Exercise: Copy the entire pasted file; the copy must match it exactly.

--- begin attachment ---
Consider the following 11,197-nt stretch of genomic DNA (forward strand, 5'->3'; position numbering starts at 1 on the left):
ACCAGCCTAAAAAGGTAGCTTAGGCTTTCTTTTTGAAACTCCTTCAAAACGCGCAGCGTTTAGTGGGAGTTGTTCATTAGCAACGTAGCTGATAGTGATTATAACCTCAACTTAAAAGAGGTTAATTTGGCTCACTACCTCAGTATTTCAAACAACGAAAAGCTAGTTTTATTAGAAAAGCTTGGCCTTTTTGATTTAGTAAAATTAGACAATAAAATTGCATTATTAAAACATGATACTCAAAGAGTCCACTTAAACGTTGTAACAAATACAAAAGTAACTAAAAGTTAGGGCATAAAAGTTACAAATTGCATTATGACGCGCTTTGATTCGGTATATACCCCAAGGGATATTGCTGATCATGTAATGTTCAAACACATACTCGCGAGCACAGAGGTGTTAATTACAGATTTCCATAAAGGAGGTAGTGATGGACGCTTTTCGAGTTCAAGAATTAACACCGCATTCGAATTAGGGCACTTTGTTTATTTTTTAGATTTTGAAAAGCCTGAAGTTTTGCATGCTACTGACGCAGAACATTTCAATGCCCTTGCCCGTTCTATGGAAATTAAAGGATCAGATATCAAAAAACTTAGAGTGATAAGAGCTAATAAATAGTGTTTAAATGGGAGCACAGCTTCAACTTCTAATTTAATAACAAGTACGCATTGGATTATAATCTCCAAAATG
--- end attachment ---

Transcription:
Consider the following 11,197-nt stretch of genomic DNA (forward strand, 5'->3'; position numbering starts at 1 on the left):
ACCAGCCTAAAAAGGTAGCTTAGGCTTTCTTTTTGAAACTCCTTCAAAACGCGCAGCGTTTAGTGGGAGTTGTTCATTAGCAACGTAGCTGATAGTGATTATAACCTCAACTTAAAAGAGGTTAATTTGGCTCACTACCTCAGTATTTCAAACAACGAAAAGCTAGTTTTATTAGAAAAGCTTGGCCTTTTTGATTTAGTAAAATTAGACAATAAAATTGCATTATTAAAACATGATACTCAAAGAGTCCACTTAAACGTTGTAACAAATACAAAAGTAACTAAAAGTTAGGGCATAAAAGTTACAAATTGCATTATGACGCGCTTTGATTCGGTATATACCCCAAGGGATATTGCTGATCATGTAATGTTCAAACACATACTCGCGAGCACAGAGGTGTTAATTACAGATTTCCATAAAGGAGGTAGTGATGGACGCTTTTCGAGTTCAAGAATTAACACCGCATTCGAATTAGGGCACTTTGTTTATTTTTTAGATTTTGAAAAGCCTGAAGTTTTGCATGCTACTGACGCAGAACATTTCAATGCCCTTGCCCGTTCTATGGAAATTAAAGGATCAGATATCAAAAAACTTAGAGTGATAAGAGCTAATAAATAGTGTTTAAATGGGAGCACAGCTTCAACTTCTAATTTAATAACAAGTACGCATTGGATTATAATCTCCAAAATG